((chaos ensues))
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#42633 - 11/08/16 08:51 AM Re: Changing the clock redux [Re: Virtual1]
grelber Offline


Registered: 08/05/09
Loc: North of 49th ||
Alternatively ...

Time to Dump Time Zones

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#42636 - 11/08/16 09:06 AM Re: Changing the clock redux [Re: grelber]
artie505 Online


Registered: 08/04/09
I wonder if that's a good idea?

Zulu time works just fine in its place, but in today's global world it would be an awful PIA trying to figure out what time it REALLY is in Tokyo when Japanese clocks read the same "noon" as ours, whereas it's easy with time zones.
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In Memory Of Harv: Those who can make you believe absurdities can make you commit atrocities. ~Voltaire

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#42645 - 11/08/16 09:39 AM Re: Changing the clock redux [Re: artie505]
grelber Offline


Registered: 08/05/09
Loc: North of 49th ||
That's what Sir Sandford Fleming, Canada's foremost railway surveyor and construction engineer of the 19th century, thought when he proposed international standard time in l884.

By the bye, he also designed the first Canadian postage stamp, the 3-penny beaver, issued in 1851.

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#42656 - 11/08/16 12:53 PM Re: Changing the clock redux [Re: grelber]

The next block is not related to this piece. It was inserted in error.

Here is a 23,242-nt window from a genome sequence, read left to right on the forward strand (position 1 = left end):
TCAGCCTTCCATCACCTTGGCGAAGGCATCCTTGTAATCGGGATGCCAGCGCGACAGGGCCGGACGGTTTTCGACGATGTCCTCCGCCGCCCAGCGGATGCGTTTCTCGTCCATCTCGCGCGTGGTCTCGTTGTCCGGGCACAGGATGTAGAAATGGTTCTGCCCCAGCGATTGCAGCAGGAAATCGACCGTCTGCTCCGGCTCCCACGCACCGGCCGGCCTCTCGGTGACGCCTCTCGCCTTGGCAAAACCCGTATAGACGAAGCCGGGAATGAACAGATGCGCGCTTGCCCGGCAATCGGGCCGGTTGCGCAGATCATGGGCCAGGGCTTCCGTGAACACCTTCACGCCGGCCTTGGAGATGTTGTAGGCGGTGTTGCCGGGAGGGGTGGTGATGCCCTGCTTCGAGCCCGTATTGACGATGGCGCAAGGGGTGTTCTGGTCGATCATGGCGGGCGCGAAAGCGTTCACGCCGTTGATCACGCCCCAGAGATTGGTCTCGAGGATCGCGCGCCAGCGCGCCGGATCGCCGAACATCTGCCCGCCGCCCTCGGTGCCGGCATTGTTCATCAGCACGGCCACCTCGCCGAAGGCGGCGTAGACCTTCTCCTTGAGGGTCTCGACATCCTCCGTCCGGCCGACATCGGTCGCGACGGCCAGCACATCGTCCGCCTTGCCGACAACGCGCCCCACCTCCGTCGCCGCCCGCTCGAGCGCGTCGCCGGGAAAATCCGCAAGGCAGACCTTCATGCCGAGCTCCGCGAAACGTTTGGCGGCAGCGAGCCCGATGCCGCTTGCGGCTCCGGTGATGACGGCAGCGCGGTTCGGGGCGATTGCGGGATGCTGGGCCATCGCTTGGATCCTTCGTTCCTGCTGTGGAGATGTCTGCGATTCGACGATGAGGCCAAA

artie505 Online


Registered: 08/04/09
Originally Posted By: grelber
That's what Sir Sandford Fleming, Canada's foremost railway surveyor and construction engineer of the 19th century, thought when he proposed international standard time in l884.

I don't follow that.

It wouldn't have made an iota of difference in 1884.
_________________________
The new Great Equalizer is the SEND button.

In Memory Of Harv: Those who can make you believe absurdities can make you commit atrocities. ~Voltaire

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#42661 - 11/08/16 02:09 PM Re: Changing the clock redux [Re: artie505]
grelber Offline


Registered: 08/05/09
Loc: North of 49th ||
Apparently it did vis-à-vis railroad schedules, especially in North America. It was a time when every place had their own time (based on local sun position) and a lot of people missed their trains. Standard time got around that for the most part.

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#42663 - 11/08/16 03:21 PM Re: Changing the clock redux [Re: grelber]
artie505 Online


Registered: 08/04/09
OK, same as with planes today; I didn't think of that. blush

I once saw an old map of the US that displayed the "real" time for every city, regardless of time zone; seeing the minute, even second, differences from place to place was kinda fascinating.
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The new Great Equalizer is the SEND button.

In Memory Of Harv: Those who can make you believe absurdities can make you commit atrocities. ~Voltaire